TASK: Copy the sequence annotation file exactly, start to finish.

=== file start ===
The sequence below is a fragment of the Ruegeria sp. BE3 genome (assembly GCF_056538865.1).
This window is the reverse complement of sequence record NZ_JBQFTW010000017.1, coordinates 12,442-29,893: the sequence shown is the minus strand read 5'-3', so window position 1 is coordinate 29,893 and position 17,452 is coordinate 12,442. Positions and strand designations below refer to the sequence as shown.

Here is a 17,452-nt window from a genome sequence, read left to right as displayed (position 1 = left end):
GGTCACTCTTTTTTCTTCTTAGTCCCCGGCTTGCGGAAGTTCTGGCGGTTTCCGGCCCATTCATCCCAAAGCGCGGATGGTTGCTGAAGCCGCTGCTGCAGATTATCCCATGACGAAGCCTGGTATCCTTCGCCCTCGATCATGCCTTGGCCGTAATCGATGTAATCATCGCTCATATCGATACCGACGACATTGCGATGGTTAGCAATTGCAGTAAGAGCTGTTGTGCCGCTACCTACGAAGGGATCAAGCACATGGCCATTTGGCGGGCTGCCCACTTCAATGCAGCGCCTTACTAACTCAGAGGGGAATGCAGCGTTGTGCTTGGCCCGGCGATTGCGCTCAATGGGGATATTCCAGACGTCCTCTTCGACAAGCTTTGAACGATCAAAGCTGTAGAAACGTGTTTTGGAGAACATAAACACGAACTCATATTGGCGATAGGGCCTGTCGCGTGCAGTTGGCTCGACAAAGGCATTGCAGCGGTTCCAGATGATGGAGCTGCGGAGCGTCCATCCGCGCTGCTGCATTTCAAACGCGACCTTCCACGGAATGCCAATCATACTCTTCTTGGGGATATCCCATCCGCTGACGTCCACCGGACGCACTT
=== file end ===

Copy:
The sequence below is a fragment of the Ruegeria sp. BE3 genome (assembly GCF_056538865.1).
This window is the reverse complement of sequence record NZ_JBQFTW010000017.1, coordinates 12,442-29,893: the sequence shown is the minus strand read 5'-3', so window position 1 is coordinate 29,893 and position 17,452 is coordinate 12,442. Positions and strand designations below refer to the sequence as shown.

Here is a 17,452-nt window from a genome sequence, read left to right as displayed (position 1 = left end):
GGTCACTCTTTTTTCTTCTTAGTCCCCGGCTTGCGGAAGTTCTGGCGGTTTCCGGCCCATTCATCCCAAAGCGCGGATGGTTGCTGAAGCCGCTGCTGCAGATTATCCCATGACGAAGCCTGGTATCCTTCGCCCTCGATCATGCCTTGGCCGTAATCGATGTAATCATCGCTCATATCGATACCGACGACATTGCGATGGTTAGCAATTGCAGTAAGAGCTGTTGTGCCGCTACCTACGAAGGGATCAAGCACATGGCCATTTGGCGGGCTGCCCACTTCAATGCAGCGCCTTACTAACTCAGAGGGGAATGCAGCGTTGTGCTTGGCCCGGCGATTGCGCTCAATGGGGATATTCCAGACGTCCTCTTCGACAAGCTTTGAACGATCAAAGCTGTAGAAACGTGTTTTGGAGAACATAAACACGAACTCATATTGGCGATAGGGCCTGTCGCGTGCAGTTGGCTCGACAAAGGCATTGCAGCGGTTCCAGATGATGGAGCTGCGGAGCGTCCATCCGCGCTGCTGCATTTCAAACGCGACCTTCCACGGAATGCCAATCATACTCTTCTTGGGGATATCCCATCCGCTGACGTCCACCGGACGCACTT